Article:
Grab a copy of “The O’Neal Saboteur” today and get in on the action.

Story Ideas: How to Achieve Gold

You have the basis of a story idea, and now you’re wondering what to do next. Having a thousand good ideas are great and all, but unless you can figure out how to flesh them out into a story, then they are the equivalent to mental masturbation. Luckily you, dear reader, you have come to the right place. Not for the masturbation part, but the ‘flesh out my ideas part.’

In this week’s blog post, I will go over some strategies on what you can do to turn your basic story idea into something that can form a novel or three. To start off the post, I will discuss some different types of ideas that you may have and questions to ask. Please note that these are generalizations and it is okay to deviate as you see fit.

The Basic Idea

Each basic idea, or melding of ideas as I discussed in last weeks post, starts off a different set of questions. The ideas come in all shapes and sizes, from small cute things to massive gargantuan, all-encompassing-ideas. This is an essential point to understand as no two ideas are the same and can’t be looked at the same way.

Genre

No matter the story idea, the first I do after the basic idea is selected is assign it a genre. Genres are unimportant, yet one of the most critical aspects to any story. I will go over this later in more detail, but for now, genres allow for the easy conveying of information in a story without having to write a college thesis on it.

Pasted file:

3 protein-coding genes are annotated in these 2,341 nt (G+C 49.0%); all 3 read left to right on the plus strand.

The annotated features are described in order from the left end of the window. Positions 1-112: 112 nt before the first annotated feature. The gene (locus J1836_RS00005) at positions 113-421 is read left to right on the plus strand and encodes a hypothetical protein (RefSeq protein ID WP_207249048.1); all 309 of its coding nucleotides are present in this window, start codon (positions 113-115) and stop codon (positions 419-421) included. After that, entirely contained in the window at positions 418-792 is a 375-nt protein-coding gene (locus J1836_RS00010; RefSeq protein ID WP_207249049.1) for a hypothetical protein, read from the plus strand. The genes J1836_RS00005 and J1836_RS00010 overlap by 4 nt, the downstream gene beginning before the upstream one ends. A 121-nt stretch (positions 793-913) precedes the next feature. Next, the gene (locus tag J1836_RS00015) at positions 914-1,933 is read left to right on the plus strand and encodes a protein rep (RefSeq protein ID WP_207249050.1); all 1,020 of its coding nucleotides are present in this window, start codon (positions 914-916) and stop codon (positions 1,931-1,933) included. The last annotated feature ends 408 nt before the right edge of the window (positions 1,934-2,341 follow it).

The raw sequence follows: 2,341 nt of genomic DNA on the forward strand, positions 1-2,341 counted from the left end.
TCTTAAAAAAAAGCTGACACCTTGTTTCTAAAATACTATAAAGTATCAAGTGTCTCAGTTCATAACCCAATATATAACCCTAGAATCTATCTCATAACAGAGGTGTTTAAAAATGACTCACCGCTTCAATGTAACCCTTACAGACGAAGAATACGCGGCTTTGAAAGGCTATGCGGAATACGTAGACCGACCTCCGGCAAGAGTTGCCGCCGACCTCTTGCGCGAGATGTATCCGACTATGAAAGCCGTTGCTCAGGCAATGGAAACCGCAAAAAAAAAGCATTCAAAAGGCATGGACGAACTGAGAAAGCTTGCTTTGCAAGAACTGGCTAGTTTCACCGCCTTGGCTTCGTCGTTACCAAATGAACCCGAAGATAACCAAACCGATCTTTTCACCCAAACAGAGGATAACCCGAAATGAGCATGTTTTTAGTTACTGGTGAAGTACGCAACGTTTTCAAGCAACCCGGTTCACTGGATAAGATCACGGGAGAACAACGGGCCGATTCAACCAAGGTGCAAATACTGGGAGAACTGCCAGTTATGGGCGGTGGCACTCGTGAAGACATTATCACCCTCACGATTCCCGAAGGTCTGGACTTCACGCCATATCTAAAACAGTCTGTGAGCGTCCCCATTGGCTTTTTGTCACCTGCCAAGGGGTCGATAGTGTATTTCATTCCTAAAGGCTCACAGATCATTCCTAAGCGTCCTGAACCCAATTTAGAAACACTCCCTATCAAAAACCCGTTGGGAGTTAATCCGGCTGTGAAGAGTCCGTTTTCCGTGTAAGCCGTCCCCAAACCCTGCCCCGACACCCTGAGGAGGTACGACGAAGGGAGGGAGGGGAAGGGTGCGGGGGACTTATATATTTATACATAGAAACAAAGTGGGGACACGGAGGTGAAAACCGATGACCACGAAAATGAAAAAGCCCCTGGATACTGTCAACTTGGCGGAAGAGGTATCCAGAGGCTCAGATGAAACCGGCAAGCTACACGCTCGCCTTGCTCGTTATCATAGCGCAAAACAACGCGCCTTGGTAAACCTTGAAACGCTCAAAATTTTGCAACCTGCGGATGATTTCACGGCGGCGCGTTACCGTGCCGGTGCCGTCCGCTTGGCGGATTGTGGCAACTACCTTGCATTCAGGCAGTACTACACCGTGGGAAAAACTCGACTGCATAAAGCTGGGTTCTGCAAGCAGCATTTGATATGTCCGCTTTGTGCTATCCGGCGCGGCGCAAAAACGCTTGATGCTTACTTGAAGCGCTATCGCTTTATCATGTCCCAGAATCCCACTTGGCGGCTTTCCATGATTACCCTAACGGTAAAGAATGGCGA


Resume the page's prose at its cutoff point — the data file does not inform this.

Basic Idea Type: Character

I have written a few books based on a cool character that I could not get out of my mind. With characters, I start my questions with them. They will be things like age, hair colour, weight and then moving onto more important aspects. Upbringing, past experiences, political leanings, etc. In short, I will create the character– when creating story ideas based on a single person, it is easier if you have a full character in mind. But honestly, those items have little importance to a story idea.

Once that is done, I will start to piece together small parts of the world. Please note: this is not world building. Not yet. Story idea creation will often meld into world-building, but at this stage, it is not essential to go into those details. Right now, it is important to flesh out what the story will be. If it is a military sci-fi and the character is a Captain of the Royal Guards, then who is he the guard of? What nation? What war? Has the war started? Who are they fighting?

That last question is important, once you get to the subject of the antagonist, unless it is man vs nature, there should be a bad guy. Who is the nemesis causing the Captain all the sleepless nights? He or she should be well thought out following one of my rules that the antagonist should be as well thought out as the protagonist and he should be the hero in his own story. That will be a subject of a future blog post, but it is an important post. Unless you want a bond villain, from the enemies POV, he should have some type of justification for his actions.

Once the villain is selected, then the conflict can come out. Conflict equals story. If you need to fill three books of ninety thousand words, then it should be complicated and well thought out, yet easy to summarize down to a single sentence to answer the annoying question of what the story is about.

Basic Idea Type: Thing-a-whatsit